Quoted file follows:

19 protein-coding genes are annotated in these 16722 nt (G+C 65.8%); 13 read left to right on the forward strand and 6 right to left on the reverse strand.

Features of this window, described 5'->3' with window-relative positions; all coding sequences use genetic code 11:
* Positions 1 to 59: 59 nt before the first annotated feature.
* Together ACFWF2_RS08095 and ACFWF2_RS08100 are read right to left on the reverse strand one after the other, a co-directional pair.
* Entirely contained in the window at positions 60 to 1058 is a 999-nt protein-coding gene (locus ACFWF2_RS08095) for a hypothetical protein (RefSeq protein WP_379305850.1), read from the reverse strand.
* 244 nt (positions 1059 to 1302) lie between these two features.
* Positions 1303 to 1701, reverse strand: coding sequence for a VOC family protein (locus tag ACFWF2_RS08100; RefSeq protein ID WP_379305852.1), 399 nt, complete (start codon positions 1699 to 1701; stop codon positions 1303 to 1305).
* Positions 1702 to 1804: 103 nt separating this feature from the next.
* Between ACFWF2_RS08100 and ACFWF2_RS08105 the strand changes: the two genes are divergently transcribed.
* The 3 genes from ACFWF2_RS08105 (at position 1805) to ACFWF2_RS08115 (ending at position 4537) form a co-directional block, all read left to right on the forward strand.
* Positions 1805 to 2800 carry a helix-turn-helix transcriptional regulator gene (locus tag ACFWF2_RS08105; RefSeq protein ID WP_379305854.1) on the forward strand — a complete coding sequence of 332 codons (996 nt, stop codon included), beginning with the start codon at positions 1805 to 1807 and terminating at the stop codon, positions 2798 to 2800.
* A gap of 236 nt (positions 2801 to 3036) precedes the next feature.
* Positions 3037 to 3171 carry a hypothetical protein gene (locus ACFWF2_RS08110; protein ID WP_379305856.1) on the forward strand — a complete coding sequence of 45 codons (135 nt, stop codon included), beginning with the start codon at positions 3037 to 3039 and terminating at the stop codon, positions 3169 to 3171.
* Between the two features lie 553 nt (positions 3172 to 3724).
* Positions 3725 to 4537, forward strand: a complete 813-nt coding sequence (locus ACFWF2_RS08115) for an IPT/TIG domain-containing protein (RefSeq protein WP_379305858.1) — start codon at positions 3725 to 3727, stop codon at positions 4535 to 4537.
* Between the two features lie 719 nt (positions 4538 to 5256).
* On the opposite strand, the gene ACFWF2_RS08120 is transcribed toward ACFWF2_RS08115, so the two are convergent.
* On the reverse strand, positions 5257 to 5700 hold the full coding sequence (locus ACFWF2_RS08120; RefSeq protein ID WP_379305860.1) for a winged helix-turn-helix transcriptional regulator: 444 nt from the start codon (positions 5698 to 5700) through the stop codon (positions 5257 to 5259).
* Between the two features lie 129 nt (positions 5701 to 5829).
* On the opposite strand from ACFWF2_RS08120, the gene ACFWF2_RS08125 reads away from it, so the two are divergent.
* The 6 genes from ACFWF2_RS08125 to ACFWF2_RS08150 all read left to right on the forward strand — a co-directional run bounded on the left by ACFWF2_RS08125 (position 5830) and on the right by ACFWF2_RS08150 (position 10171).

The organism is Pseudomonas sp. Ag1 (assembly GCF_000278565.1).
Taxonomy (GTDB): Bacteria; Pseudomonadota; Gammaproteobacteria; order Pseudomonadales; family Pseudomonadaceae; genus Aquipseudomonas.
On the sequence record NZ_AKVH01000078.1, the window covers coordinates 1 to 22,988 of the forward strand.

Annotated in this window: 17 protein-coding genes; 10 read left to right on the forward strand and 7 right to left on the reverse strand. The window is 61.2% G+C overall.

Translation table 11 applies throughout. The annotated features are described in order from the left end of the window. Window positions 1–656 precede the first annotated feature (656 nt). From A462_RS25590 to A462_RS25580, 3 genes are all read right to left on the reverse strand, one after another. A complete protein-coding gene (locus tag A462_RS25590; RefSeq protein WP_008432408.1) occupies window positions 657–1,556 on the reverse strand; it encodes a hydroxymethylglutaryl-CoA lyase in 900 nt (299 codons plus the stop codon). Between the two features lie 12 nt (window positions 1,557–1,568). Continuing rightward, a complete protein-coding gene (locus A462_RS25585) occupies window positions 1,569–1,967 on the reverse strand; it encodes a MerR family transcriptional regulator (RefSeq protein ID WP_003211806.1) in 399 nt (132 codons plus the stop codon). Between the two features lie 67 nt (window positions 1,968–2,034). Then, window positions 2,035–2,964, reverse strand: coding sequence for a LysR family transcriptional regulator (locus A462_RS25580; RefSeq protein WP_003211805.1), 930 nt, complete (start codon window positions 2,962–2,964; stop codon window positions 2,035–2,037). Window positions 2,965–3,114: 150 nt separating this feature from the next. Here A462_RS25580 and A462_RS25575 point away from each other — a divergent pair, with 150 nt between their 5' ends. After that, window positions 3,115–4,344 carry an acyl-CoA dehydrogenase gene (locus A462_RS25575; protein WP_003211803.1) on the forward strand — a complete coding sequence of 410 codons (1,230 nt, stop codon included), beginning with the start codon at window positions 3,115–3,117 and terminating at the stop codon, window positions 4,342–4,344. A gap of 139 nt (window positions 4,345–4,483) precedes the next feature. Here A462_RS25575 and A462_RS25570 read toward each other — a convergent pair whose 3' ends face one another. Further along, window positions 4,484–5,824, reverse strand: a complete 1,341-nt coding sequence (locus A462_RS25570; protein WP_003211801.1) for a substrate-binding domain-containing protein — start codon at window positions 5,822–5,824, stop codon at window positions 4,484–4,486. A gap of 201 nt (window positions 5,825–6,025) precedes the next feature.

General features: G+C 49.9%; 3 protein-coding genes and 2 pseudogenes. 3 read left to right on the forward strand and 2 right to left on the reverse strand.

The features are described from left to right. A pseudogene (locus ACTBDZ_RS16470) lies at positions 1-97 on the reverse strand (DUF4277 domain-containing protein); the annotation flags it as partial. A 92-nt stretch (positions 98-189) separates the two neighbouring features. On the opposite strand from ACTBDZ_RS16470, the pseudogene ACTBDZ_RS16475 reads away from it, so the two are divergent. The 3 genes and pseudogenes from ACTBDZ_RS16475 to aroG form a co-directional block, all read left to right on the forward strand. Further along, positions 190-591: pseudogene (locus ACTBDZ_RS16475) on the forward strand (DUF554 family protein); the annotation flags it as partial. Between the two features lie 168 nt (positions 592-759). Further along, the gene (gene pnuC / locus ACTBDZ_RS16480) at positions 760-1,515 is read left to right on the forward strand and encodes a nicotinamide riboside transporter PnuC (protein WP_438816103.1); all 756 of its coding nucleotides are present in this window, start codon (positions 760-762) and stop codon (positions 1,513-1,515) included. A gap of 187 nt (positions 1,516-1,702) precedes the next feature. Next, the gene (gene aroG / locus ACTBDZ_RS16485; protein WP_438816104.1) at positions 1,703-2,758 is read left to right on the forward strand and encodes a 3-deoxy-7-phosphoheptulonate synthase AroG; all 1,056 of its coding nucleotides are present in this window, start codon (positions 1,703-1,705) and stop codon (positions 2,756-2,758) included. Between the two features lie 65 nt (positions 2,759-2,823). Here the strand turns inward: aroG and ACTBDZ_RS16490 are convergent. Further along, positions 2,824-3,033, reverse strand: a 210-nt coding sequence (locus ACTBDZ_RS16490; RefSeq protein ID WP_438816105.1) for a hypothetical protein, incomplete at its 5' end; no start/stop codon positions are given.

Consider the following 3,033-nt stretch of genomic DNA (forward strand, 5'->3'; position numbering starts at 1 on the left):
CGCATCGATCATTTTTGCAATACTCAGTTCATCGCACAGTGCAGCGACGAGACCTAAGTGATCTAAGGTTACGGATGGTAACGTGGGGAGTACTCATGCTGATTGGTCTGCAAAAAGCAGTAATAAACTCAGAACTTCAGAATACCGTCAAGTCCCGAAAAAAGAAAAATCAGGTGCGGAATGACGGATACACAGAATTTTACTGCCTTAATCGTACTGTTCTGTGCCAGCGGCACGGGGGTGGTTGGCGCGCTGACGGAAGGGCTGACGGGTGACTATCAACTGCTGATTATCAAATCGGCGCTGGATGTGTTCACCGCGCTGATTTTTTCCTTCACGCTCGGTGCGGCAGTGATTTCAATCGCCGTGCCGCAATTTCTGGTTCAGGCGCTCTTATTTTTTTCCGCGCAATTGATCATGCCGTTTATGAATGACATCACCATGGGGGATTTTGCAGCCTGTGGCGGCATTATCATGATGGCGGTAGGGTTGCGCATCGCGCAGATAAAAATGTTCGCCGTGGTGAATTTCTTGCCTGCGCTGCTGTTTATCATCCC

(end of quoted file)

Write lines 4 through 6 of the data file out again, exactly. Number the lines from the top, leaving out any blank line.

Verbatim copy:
* Together ACFWF2_RS08095 and ACFWF2_RS08100 are read right to left on the reverse strand one after the other, a co-directional pair.
* Entirely contained in the window at positions 60 to 1058 is a 999-nt protein-coding gene (locus ACFWF2_RS08095) for a hypothetical protein (RefSeq protein WP_379305850.1), read from the reverse strand.
* 244 nt (positions 1059 to 1302) lie between these two features.